When building a report, it’s easy to get lost in your own exploration. But ideally, reports will be used in classrooms, main offices, parent-teacher conferences, and the central office—not just your desk. Make sure your report informs the decisions being made for students by asking the right questions up front.
- Who will be using it? Teachers may prefer detailed, student-level data so they can focus on their classrooms. School leaders need to slice school-level data both vertically and horizontally across grade levels and subjects. District leaders often ask for aggregate data they can drill into as necessary. (Tip: think about whether each party’s view should be restricted to his/her own classroom, school, etc. or whether staff should be able to view each other’s data.)
- What action should they be equipped to take with the data you provide? Reports, at their best, both inspire and enable action. Your office managers should be able to call truant students’ homes? Include telephone numbers. Principals should be able to coach their teachers mid-semester? Include both classroom performance and growth so they can tailor conversations around trends, not just scores.
- When and where will they be using it? Think about protecting student information when reports will be used publicly or in meetings. Consider font size, simplicity, and mobile-responsiveness when reports will be used on the go.
- How often will they want to use it? If it’s everyday data like attendance for office managers, that report is likely to be a must-have, so give them all the details! If it’s annual data (like most state tests), it’s likely to be high stakes, so build in context for in-depth analysis.
- Where does the data live and how will this report get refreshed? The reports you build are as only as good as the data they convey. If you need fresh data often, consider connecting to a live source like a data warehouse instead of static (and time-consuming) spreadsheets.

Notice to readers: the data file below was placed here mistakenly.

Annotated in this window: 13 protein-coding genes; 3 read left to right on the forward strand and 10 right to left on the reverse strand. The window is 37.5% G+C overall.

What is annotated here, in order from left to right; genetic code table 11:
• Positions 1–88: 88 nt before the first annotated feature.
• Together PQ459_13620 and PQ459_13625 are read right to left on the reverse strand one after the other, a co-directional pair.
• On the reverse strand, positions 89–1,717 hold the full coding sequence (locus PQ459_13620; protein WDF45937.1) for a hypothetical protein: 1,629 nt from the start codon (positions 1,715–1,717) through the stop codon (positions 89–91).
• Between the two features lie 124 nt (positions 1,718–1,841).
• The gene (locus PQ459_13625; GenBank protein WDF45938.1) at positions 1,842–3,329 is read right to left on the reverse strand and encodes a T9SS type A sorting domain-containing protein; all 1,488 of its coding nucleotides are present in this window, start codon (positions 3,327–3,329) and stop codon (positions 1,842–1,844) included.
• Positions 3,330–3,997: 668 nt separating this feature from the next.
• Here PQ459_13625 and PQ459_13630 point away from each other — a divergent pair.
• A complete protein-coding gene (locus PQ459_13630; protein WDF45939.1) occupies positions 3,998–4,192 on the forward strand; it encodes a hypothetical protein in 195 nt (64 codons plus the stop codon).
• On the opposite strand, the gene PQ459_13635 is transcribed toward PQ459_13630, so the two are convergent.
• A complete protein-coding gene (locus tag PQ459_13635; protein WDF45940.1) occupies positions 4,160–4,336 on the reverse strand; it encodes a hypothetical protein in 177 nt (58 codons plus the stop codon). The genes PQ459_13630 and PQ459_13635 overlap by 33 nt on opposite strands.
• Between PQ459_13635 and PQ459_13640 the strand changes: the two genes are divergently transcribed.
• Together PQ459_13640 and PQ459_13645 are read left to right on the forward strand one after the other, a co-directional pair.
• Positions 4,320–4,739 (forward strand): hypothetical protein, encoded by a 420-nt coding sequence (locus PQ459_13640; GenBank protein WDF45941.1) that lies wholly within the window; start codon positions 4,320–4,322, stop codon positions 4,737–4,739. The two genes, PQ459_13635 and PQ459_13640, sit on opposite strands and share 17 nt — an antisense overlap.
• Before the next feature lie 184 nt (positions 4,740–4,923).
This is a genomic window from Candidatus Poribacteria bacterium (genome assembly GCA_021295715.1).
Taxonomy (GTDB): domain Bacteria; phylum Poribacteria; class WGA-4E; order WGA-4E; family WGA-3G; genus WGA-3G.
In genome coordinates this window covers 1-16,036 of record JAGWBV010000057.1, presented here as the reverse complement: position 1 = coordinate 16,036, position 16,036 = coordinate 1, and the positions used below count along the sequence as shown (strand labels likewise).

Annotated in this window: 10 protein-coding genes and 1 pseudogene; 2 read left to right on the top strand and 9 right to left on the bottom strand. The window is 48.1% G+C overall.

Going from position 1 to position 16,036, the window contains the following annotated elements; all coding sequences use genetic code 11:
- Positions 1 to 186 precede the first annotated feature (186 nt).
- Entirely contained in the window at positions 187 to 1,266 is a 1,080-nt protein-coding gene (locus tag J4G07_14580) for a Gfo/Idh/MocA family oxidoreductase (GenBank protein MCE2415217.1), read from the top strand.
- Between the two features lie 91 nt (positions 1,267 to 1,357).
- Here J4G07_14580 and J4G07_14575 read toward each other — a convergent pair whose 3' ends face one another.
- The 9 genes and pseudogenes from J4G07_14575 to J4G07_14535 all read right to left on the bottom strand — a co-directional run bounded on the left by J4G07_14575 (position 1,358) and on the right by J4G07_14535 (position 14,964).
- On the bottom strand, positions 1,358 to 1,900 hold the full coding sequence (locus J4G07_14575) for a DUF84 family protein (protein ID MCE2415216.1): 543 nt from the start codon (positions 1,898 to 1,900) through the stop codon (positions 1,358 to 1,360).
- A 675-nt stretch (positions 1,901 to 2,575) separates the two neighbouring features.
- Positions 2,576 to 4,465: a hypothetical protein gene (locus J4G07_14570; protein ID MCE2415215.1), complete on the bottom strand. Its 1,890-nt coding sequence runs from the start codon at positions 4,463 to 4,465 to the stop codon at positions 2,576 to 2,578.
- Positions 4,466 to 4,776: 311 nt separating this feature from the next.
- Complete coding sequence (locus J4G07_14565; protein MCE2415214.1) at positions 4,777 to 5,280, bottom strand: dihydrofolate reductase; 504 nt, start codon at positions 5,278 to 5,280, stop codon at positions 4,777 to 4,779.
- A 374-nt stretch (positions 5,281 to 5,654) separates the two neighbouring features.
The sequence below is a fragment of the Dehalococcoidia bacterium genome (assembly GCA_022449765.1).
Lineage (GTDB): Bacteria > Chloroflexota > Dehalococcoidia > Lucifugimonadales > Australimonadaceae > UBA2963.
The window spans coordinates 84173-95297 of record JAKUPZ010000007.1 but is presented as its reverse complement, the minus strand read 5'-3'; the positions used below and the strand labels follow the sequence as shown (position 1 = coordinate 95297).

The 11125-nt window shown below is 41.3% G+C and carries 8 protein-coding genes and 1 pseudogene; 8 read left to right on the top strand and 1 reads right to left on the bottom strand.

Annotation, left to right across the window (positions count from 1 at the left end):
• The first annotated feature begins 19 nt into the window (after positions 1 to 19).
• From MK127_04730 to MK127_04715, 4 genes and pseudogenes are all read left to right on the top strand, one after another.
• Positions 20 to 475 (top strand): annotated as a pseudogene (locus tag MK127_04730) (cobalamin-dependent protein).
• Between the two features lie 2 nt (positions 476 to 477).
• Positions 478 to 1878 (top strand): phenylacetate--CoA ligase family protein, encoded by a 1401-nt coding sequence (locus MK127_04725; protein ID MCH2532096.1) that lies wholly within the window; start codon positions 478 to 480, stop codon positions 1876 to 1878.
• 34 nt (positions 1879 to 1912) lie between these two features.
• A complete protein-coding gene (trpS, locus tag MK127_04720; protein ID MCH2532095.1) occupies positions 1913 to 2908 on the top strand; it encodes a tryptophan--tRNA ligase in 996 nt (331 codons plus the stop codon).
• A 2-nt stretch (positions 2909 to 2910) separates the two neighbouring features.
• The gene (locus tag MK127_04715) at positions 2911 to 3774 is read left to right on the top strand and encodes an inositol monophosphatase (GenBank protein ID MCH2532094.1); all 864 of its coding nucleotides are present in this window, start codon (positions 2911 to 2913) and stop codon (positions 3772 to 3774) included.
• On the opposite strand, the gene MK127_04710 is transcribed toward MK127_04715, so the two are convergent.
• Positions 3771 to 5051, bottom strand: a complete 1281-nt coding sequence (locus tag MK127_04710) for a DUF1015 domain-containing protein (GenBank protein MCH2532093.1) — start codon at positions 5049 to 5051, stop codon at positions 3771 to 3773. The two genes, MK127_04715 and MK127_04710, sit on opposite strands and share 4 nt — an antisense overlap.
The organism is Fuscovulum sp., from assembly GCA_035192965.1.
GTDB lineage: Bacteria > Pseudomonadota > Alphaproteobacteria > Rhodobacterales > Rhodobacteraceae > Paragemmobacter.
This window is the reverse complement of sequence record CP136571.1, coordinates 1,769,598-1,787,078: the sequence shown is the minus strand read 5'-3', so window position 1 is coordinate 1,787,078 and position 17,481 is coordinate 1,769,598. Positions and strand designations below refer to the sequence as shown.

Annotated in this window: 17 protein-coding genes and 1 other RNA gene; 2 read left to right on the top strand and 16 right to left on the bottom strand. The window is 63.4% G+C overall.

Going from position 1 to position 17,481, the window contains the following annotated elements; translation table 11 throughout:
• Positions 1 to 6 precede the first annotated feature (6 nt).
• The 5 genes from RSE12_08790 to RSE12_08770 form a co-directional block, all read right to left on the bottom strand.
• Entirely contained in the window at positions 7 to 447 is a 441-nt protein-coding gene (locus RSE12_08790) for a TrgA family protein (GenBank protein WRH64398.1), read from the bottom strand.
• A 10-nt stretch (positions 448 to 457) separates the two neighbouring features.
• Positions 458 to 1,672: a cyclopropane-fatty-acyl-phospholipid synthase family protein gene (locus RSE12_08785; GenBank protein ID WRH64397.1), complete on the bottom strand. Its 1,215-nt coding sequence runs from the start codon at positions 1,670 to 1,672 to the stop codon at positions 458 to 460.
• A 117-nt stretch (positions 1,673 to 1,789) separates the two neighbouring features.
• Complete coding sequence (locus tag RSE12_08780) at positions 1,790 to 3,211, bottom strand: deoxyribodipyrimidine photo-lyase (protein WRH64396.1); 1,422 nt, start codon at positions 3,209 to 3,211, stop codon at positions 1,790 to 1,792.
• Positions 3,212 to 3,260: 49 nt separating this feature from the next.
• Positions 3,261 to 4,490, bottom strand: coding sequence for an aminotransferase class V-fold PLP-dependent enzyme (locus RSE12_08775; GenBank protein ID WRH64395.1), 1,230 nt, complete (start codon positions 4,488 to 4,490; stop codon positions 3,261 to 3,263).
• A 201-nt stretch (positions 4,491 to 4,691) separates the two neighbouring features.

- How are they going to feel when they look at it? Planning a staff meeting? Share low scores in with specific individuals in private beforehand so they aren’t put on the spot– or display data in aggregate and have those conversations later. Avoid bright reds and greens unless you want to convey strong concerns and big wins.
- Is it intuitive? Not everyone lives and breaths data, so build in guides where others might get confused. Small “click here” text boxes will make a world of difference for those not used to exploreable reports. A short explanation of a RIT score will engage parents whose kids just took NWEA MAP for the first time.
- What can you take out? Before you publish, edit heavily. After all, if a teacher can’t make sense of it within five minutes over his 7:00am coffee, it won’t get used.
- Is the data clean? Even if you build a spectacular report, dirty data will render it “broken” to your viewers– especially if you’re debuting it for the first time. Make sure they can trust what they see by reviewing data quality before you share and monitoring regularly.
- How will you know how to make it better? Formalizing a way for people to share feedback will not only help you improve your reports, it’ll give you well-earned buy-in from your colleagues. If you listen well and respond to their needs, your colleagues will start reaching for your report and asking for even more data insights.
For those of you working on behalf of schools, what would your #11, #12, and #13 be? I’d love to hear how your thoughts might apply to Schoolzilla’s standard reports. Check them out here.